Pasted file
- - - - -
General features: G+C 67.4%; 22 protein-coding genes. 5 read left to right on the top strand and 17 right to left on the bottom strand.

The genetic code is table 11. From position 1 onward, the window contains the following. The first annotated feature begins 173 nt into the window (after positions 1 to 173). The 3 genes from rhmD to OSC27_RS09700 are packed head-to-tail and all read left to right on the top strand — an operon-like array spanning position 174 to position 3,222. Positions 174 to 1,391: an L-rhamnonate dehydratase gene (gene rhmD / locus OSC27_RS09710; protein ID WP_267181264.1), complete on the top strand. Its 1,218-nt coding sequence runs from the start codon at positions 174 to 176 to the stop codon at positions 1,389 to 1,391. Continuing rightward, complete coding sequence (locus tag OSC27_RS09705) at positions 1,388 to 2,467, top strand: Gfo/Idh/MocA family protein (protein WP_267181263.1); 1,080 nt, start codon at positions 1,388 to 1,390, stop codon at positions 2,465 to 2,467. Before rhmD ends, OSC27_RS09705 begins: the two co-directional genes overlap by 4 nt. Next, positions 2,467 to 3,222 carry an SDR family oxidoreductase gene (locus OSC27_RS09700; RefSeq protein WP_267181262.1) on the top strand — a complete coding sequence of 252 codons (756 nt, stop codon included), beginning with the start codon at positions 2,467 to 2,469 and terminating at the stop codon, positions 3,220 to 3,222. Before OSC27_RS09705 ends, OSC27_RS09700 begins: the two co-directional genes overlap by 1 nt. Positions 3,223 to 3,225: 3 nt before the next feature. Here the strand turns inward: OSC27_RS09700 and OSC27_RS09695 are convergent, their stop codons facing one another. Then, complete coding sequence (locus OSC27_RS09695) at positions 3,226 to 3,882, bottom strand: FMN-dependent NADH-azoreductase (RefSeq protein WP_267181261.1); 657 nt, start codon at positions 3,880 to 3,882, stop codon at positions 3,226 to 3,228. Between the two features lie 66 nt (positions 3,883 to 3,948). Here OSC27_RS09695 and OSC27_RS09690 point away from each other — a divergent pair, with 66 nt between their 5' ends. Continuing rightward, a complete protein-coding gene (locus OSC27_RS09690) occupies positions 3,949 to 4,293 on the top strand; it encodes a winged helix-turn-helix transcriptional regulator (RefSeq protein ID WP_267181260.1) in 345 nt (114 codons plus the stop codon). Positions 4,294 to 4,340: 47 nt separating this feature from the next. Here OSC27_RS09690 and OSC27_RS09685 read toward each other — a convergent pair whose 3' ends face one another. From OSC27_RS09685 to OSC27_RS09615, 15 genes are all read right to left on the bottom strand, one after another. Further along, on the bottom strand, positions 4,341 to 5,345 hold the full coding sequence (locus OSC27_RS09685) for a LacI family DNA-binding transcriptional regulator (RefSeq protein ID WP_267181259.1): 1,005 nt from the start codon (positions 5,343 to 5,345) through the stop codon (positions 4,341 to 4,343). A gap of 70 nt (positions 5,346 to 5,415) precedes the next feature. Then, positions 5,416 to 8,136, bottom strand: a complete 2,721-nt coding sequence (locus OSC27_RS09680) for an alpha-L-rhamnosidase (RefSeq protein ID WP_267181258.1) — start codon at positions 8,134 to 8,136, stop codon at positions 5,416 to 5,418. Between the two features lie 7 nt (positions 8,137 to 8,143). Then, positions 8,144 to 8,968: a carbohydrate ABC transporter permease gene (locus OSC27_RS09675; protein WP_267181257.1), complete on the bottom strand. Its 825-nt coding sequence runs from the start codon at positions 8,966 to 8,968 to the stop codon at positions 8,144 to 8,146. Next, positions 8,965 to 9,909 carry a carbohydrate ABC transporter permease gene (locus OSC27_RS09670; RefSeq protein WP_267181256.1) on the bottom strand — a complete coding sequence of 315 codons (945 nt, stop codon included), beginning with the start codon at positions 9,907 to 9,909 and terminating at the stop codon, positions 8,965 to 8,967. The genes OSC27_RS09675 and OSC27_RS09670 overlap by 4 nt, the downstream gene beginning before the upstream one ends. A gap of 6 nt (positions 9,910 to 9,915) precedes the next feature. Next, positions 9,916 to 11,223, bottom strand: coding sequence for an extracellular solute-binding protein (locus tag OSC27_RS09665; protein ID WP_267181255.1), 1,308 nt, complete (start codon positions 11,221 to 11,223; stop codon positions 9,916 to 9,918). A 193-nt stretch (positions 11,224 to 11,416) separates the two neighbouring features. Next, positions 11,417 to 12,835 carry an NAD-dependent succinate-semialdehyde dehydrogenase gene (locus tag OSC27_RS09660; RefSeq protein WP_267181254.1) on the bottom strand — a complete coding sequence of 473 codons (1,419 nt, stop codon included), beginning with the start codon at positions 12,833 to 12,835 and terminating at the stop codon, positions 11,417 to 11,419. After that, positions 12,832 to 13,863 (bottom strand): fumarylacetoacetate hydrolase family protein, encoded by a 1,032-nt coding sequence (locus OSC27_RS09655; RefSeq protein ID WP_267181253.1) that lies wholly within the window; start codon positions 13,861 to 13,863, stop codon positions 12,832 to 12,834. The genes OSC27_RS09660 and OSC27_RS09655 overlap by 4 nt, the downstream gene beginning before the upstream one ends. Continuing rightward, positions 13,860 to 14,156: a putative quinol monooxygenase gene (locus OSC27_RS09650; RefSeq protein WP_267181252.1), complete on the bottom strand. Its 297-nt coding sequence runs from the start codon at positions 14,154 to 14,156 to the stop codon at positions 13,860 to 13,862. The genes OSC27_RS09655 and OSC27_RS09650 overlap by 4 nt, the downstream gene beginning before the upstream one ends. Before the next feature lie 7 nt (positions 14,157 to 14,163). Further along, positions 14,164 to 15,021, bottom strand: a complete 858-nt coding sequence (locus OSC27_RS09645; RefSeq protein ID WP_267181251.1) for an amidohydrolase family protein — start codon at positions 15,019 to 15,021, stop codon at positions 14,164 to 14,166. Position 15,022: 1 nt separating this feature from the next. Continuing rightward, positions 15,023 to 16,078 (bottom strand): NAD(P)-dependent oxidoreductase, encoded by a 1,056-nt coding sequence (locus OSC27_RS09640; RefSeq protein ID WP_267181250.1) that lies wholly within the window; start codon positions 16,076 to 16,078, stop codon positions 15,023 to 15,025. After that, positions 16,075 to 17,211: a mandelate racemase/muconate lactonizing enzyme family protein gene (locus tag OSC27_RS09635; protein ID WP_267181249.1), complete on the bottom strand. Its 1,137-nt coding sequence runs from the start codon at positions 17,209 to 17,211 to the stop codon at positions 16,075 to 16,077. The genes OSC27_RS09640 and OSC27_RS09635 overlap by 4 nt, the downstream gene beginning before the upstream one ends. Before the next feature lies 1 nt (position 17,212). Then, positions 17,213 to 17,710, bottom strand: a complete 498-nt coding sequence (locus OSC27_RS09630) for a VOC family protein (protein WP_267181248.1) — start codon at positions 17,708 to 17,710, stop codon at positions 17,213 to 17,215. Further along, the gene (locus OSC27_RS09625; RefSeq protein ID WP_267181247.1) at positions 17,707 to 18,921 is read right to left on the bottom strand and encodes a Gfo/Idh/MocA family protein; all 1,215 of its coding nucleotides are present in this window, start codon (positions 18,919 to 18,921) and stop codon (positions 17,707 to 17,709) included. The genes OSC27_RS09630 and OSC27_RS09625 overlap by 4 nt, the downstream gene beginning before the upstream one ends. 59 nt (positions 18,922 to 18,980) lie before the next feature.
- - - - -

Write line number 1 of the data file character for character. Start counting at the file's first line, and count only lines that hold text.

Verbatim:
General features: G+C 67.4%; 22 protein-coding genes. 5 read left to right on the top strand and 17 right to left on the bottom strand.